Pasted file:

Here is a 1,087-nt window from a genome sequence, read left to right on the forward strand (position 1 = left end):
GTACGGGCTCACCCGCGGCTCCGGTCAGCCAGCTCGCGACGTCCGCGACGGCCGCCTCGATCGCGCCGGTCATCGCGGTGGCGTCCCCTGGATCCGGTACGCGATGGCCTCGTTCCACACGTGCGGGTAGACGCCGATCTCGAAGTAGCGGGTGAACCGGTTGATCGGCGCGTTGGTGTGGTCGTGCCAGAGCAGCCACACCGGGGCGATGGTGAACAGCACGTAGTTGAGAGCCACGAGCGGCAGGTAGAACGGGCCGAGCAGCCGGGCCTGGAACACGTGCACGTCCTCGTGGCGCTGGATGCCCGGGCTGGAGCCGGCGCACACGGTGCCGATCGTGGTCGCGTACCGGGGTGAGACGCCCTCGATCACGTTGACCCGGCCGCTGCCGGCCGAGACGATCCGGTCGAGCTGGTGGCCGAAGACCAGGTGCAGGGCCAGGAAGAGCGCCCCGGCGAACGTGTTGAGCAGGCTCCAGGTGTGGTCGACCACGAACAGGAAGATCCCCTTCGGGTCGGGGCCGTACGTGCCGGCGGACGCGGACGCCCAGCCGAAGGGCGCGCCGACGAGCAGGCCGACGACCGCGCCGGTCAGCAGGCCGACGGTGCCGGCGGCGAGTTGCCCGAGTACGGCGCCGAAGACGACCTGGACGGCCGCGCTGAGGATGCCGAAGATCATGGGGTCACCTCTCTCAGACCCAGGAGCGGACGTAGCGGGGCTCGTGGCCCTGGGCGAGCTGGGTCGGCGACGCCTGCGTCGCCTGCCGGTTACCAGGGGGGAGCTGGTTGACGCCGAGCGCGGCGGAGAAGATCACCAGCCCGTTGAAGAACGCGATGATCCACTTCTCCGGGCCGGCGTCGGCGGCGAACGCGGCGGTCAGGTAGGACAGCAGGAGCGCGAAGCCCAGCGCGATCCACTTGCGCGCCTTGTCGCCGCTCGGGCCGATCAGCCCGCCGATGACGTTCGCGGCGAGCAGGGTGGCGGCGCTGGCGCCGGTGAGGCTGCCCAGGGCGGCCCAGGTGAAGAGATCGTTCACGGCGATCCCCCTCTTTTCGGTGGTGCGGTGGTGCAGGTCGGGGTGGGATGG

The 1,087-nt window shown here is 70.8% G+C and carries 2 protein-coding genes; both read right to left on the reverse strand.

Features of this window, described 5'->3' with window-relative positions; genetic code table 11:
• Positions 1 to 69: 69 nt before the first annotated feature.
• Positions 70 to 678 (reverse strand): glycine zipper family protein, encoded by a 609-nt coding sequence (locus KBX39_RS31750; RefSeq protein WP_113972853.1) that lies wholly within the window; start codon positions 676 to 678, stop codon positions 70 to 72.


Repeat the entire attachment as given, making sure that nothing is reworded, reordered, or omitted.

Here is a 1,087-nt window from a genome sequence, read left to right on the forward strand (position 1 = left end):
GTACGGGCTCACCCGCGGCTCCGGTCAGCCAGCTCGCGACGTCCGCGACGGCCGCCTCGATCGCGCCGGTCATCGCGGTGGCGTCCCCTGGATCCGGTACGCGATGGCCTCGTTCCACACGTGCGGGTAGACGCCGATCTCGAAGTAGCGGGTGAACCGGTTGATCGGCGCGTTGGTGTGGTCGTGCCAGAGCAGCCACACCGGGGCGATGGTGAACAGCACGTAGTTGAGAGCCACGAGCGGCAGGTAGAACGGGCCGAGCAGCCGGGCCTGGAACACGTGCACGTCCTCGTGGCGCTGGATGCCCGGGCTGGAGCCGGCGCACACGGTGCCGATCGTGGTCGCGTACCGGGGTGAGACGCCCTCGATCACGTTGACCCGGCCGCTGCCGGCCGAGACGATCCGGTCGAGCTGGTGGCCGAAGACCAGGTGCAGGGCCAGGAAGAGCGCCCCGGCGAACGTGTTGAGCAGGCTCCAGGTGTGGTCGACCACGAACAGGAAGATCCCCTTCGGGTCGGGGCCGTACGTGCCGGCGGACGCGGACGCCCAGCCGAAGGGCGCGCCGACGAGCAGGCCGACGACCGCGCCGGTCAGCAGGCCGACGGTGCCGGCGGCGAGTTGCCCGAGTACGGCGCCGAAGACGACCTGGACGGCCGCGCTGAGGATGCCGAAGATCATGGGGTCACCTCTCTCAGACCCAGGAGCGGACGTAGCGGGGCTCGTGGCCCTGGGCGAGCTGGGTCGGCGACGCCTGCGTCGCCTGCCGGTTACCAGGGGGGAGCTGGTTGACGCCGAGCGCGGCGGAGAAGATCACCAGCCCGTTGAAGAACGCGATGATCCACTTCTCCGGGCCGGCGTCGGCGGCGAACGCGGCGGTCAGGTAGGACAGCAGGAGCGCGAAGCCCAGCGCGATCCACTTGCGCGCCTTGTCGCCGCTCGGGCCGATCAGCCCGCCGATGACGTTCGCGGCGAGCAGGGTGGCGGCGCTGGCGCCGGTGAGGCTGCCCAGGGCGGCCCAGGTGAAGAGATCGTTCACGGCGATCCCCCTCTTTTCGGTGGTGCGGTGGTGCAGGTCGGGGTGGGATGG

The 1,087-nt window shown here is 70.8% G+C and carries 2 protein-coding genes; both read right to left on the reverse strand.

Features of this window, described 5'->3' with window-relative positions; genetic code table 11:
• Positions 1 to 69: 69 nt before the first annotated feature.
• Positions 70 to 678 (reverse strand): glycine zipper family protein, encoded by a 609-nt coding sequence (locus KBX39_RS31750; RefSeq protein WP_113972853.1) that lies wholly within the window; start codon positions 676 to 678, stop codon positions 70 to 72.